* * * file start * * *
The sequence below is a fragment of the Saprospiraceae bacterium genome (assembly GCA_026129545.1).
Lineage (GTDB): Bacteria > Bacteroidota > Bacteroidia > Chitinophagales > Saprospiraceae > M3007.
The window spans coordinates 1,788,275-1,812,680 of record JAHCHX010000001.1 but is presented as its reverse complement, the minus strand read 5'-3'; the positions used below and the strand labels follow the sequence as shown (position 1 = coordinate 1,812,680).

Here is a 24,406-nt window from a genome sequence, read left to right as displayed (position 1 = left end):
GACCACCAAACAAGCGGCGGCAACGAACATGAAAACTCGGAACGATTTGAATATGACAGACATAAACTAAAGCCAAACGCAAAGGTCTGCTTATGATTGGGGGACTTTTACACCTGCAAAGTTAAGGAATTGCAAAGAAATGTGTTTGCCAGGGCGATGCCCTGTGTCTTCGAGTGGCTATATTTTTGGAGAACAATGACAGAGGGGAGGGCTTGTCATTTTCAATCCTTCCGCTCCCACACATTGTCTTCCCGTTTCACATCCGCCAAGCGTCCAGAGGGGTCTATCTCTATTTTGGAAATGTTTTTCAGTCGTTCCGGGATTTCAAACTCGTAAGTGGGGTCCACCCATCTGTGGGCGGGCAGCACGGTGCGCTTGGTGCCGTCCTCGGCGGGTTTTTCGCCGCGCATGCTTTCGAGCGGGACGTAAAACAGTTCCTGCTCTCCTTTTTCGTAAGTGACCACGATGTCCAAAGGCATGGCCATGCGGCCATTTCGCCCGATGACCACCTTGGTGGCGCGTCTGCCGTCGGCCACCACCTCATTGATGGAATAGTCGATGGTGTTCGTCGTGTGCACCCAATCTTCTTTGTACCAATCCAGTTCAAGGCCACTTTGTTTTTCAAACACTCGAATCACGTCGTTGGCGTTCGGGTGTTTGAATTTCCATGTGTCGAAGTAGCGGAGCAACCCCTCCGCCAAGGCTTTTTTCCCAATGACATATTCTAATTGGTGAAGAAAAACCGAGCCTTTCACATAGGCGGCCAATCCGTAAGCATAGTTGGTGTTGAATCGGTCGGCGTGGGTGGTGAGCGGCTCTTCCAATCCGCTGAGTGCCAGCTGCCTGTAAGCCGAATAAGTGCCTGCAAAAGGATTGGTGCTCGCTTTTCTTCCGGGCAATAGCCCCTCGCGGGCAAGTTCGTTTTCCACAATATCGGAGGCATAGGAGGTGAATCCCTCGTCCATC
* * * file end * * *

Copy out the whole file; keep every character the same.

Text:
The sequence below is a fragment of the Saprospiraceae bacterium genome (assembly GCA_026129545.1).
Lineage (GTDB): Bacteria > Bacteroidota > Bacteroidia > Chitinophagales > Saprospiraceae > M3007.
The window spans coordinates 1,788,275-1,812,680 of record JAHCHX010000001.1 but is presented as its reverse complement, the minus strand read 5'-3'; the positions used below and the strand labels follow the sequence as shown (position 1 = coordinate 1,812,680).

Here is a 24,406-nt window from a genome sequence, read left to right as displayed (position 1 = left end):
GACCACCAAACAAGCGGCGGCAACGAACATGAAAACTCGGAACGATTTGAATATGACAGACATAAACTAAAGCCAAACGCAAAGGTCTGCTTATGATTGGGGGACTTTTACACCTGCAAAGTTAAGGAATTGCAAAGAAATGTGTTTGCCAGGGCGATGCCCTGTGTCTTCGAGTGGCTATATTTTTGGAGAACAATGACAGAGGGGAGGGCTTGTCATTTTCAATCCTTCCGCTCCCACACATTGTCTTCCCGTTTCACATCCGCCAAGCGTCCAGAGGGGTCTATCTCTATTTTGGAAATGTTTTTCAGTCGTTCCGGGATTTCAAACTCGTAAGTGGGGTCCACCCATCTGTGGGCGGGCAGCACGGTGCGCTTGGTGCCGTCCTCGGCGGGTTTTTCGCCGCGCATGCTTTCGAGCGGGACGTAAAACAGTTCCTGCTCTCCTTTTTCGTAAGTGACCACGATGTCCAAAGGCATGGCCATGCGGCCATTTCGCCCGATGACCACCTTGGTGGCGCGTCTGCCGTCGGCCACCACCTCATTGATGGAATAGTCGATGGTGTTCGTCGTGTGCACCCAATCTTCTTTGTACCAATCCAGTTCAAGGCCACTTTGTTTTTCAAACACTCGAATCACGTCGTTGGCGTTCGGGTGTTTGAATTTCCATGTGTCGAAGTAGCGGAGCAACCCCTCCGCCAAGGCTTTTTTCCCAATGACATATTCTAATTGGTGAAGAAAAACCGAGCCTTTCACATAGGCGGCCAATCCGTAAGCATAGTTGGTGTTGAATCGGTCGGCGTGGGTGGTGAGCGGCTCTTCCAATCCGCTGAGTGCCAGCTGCCTGTAAGCCGAATAAGTGCCTGCAAAAGGATTGGTGCTCGCTTTTCTTCCGGGCAATAGCCCCTCGCGGGCAAGTTCGTTTTCCACAATATCGGAGGCATAGGAGGTGAATCCCTCGTCCATC